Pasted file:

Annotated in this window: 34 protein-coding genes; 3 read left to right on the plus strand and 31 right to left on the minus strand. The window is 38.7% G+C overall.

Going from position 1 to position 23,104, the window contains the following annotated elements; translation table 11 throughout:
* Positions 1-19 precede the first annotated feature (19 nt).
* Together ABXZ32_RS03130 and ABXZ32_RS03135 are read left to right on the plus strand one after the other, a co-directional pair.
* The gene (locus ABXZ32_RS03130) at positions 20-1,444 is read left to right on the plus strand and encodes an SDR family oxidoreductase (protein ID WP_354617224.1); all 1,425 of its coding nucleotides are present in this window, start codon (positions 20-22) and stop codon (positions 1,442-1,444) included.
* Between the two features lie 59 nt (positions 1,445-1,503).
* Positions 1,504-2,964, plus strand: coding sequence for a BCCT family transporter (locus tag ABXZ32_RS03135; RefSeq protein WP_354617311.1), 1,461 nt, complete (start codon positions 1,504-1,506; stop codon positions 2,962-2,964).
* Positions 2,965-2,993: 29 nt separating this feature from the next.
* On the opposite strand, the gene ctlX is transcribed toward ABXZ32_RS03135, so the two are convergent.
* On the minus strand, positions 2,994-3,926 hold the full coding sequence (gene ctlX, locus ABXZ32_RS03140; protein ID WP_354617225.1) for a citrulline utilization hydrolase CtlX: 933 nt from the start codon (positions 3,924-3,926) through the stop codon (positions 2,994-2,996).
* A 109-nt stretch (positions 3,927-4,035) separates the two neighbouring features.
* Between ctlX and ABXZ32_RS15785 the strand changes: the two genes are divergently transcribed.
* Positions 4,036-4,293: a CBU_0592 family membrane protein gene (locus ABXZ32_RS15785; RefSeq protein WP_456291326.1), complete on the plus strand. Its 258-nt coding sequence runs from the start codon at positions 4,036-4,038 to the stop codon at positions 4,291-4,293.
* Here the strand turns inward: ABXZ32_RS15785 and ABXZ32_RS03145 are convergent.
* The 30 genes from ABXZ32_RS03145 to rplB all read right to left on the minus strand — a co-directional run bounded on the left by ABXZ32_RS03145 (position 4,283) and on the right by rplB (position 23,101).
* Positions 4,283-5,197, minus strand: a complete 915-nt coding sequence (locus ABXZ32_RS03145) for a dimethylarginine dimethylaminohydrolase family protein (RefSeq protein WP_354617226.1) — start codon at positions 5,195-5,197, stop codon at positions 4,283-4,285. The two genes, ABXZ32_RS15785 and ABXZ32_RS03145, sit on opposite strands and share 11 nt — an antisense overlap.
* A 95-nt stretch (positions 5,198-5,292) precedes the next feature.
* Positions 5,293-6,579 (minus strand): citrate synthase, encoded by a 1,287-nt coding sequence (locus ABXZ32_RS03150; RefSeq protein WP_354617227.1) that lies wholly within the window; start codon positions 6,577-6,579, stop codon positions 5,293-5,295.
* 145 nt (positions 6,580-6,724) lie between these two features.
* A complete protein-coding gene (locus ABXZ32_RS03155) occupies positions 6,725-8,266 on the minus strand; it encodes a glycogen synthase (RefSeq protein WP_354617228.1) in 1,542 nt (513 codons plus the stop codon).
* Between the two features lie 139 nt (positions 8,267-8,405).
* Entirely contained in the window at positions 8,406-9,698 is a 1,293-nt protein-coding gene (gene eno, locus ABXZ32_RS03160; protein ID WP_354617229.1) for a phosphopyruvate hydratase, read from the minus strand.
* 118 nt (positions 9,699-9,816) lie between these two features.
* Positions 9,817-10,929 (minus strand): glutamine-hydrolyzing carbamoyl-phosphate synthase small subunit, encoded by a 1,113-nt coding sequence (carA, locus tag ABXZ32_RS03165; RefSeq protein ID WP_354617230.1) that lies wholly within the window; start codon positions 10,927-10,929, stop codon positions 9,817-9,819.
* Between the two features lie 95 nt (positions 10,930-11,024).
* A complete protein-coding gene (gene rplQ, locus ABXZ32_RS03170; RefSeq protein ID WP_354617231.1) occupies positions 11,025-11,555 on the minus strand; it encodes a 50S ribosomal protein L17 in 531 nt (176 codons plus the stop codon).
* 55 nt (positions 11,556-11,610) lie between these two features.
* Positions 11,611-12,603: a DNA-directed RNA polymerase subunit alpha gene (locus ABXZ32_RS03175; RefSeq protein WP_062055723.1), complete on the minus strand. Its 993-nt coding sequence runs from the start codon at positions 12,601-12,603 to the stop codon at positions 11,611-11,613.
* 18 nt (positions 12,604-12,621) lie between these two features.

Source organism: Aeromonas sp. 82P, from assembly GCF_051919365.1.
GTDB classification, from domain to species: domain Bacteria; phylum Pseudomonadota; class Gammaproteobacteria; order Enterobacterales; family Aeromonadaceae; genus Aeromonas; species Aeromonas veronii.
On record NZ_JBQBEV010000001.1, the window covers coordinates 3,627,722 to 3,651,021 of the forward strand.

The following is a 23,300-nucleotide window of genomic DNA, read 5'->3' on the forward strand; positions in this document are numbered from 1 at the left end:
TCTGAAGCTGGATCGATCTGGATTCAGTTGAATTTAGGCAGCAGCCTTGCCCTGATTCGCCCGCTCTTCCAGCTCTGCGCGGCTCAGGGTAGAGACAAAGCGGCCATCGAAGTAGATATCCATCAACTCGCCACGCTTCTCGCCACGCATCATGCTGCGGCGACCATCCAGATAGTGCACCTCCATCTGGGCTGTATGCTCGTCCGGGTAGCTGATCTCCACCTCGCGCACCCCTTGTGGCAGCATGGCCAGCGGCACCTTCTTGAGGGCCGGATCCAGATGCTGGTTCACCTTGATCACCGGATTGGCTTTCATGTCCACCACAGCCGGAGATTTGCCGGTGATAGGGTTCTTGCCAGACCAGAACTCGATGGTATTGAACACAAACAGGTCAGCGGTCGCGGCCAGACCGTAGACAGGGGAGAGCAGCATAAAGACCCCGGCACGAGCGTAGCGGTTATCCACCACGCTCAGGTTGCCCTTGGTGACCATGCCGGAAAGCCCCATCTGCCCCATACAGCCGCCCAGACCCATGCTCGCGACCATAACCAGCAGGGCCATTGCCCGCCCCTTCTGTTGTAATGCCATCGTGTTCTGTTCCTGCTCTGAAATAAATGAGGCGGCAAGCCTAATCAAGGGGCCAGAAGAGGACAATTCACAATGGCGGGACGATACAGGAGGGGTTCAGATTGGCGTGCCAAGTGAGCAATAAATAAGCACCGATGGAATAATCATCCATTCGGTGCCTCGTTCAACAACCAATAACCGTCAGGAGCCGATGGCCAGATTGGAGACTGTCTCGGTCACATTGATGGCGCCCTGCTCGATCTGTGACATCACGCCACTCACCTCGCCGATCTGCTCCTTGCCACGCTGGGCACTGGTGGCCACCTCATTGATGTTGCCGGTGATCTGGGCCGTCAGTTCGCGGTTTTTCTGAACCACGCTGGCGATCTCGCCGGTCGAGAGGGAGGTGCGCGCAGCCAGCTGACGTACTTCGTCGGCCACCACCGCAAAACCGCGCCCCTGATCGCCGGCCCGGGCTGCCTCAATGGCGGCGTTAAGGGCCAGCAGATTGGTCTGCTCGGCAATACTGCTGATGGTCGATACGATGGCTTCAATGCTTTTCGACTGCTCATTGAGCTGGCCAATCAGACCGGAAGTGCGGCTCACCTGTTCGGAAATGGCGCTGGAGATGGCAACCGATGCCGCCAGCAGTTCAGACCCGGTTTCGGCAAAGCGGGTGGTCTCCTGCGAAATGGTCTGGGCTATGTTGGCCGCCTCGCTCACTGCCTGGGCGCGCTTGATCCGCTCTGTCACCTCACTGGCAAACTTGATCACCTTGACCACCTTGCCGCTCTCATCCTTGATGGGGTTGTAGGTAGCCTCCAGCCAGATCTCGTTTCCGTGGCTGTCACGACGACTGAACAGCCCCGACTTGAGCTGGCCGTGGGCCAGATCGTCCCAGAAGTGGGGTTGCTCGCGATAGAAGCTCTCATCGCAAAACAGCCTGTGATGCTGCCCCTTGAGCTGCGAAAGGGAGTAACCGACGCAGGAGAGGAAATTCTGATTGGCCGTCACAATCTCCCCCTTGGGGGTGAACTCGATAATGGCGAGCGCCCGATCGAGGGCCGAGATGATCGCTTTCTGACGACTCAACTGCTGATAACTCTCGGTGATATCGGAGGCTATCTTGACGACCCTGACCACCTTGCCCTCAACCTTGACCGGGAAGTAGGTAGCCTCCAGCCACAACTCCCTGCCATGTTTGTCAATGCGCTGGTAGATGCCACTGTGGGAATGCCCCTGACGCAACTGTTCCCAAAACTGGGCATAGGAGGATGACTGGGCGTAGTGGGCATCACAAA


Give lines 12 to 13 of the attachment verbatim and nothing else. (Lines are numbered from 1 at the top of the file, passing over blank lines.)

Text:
* Between ctlX and ABXZ32_RS15785 the strand changes: the two genes are divergently transcribed.
* Positions 4,036-4,293: a CBU_0592 family membrane protein gene (locus ABXZ32_RS15785; RefSeq protein WP_456291326.1), complete on the plus strand. Its 258-nt coding sequence runs from the start codon at positions 4,036-4,038 to the stop codon at positions 4,291-4,293.